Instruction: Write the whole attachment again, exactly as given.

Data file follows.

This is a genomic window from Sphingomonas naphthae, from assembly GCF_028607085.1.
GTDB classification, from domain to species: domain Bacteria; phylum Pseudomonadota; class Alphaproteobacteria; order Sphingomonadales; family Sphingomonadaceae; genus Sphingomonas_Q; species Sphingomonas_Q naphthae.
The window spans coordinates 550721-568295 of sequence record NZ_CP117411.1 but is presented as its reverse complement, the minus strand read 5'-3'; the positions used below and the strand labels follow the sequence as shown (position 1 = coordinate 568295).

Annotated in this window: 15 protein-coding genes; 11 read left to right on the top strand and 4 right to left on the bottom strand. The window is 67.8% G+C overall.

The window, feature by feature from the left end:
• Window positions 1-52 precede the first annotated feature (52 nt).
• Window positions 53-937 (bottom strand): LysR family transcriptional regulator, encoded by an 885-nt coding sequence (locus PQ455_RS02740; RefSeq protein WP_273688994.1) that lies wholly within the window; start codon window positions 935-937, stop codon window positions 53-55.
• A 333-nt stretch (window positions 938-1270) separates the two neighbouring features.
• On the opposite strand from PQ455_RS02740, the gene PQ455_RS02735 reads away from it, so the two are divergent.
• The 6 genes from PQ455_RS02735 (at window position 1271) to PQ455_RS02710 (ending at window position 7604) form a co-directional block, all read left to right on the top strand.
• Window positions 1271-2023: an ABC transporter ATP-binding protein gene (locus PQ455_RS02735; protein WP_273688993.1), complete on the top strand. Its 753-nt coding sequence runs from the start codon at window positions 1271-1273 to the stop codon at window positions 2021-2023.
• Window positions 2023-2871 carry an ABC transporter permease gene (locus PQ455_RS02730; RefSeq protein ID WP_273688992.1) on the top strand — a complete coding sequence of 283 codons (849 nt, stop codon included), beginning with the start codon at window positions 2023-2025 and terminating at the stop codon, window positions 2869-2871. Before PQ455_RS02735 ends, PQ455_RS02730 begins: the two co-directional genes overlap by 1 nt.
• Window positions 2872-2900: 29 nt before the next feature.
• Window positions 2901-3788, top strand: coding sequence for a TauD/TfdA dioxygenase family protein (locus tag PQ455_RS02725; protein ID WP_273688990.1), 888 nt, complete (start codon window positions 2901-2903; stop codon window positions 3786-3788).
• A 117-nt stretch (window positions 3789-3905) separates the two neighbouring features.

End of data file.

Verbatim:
This is a genomic window from Sphingomonas naphthae, from assembly GCF_028607085.1.
GTDB classification, from domain to species: domain Bacteria; phylum Pseudomonadota; class Alphaproteobacteria; order Sphingomonadales; family Sphingomonadaceae; genus Sphingomonas_Q; species Sphingomonas_Q naphthae.
The window spans coordinates 550721-568295 of sequence record NZ_CP117411.1 but is presented as its reverse complement, the minus strand read 5'-3'; the positions used below and the strand labels follow the sequence as shown (position 1 = coordinate 568295).

Annotated in this window: 15 protein-coding genes; 11 read left to right on the top strand and 4 right to left on the bottom strand. The window is 67.8% G+C overall.

The window, feature by feature from the left end:
• Window positions 1-52 precede the first annotated feature (52 nt).
• Window positions 53-937 (bottom strand): LysR family transcriptional regulator, encoded by an 885-nt coding sequence (locus PQ455_RS02740; RefSeq protein WP_273688994.1) that lies wholly within the window; start codon window positions 935-937, stop codon window positions 53-55.
• A 333-nt stretch (window positions 938-1270) separates the two neighbouring features.
• On the opposite strand from PQ455_RS02740, the gene PQ455_RS02735 reads away from it, so the two are divergent.
• The 6 genes from PQ455_RS02735 (at window position 1271) to PQ455_RS02710 (ending at window position 7604) form a co-directional block, all read left to right on the top strand.
• Window positions 1271-2023: an ABC transporter ATP-binding protein gene (locus PQ455_RS02735; protein WP_273688993.1), complete on the top strand. Its 753-nt coding sequence runs from the start codon at window positions 1271-1273 to the stop codon at window positions 2021-2023.
• Window positions 2023-2871 carry an ABC transporter permease gene (locus PQ455_RS02730; RefSeq protein ID WP_273688992.1) on the top strand — a complete coding sequence of 283 codons (849 nt, stop codon included), beginning with the start codon at window positions 2023-2025 and terminating at the stop codon, window positions 2869-2871. Before PQ455_RS02735 ends, PQ455_RS02730 begins: the two co-directional genes overlap by 1 nt.
• Window positions 2872-2900: 29 nt before the next feature.
• Window positions 2901-3788, top strand: coding sequence for a TauD/TfdA dioxygenase family protein (locus tag PQ455_RS02725; protein ID WP_273688990.1), 888 nt, complete (start codon window positions 2901-2903; stop codon window positions 3786-3788).
• A 117-nt stretch (window positions 3789-3905) separates the two neighbouring features.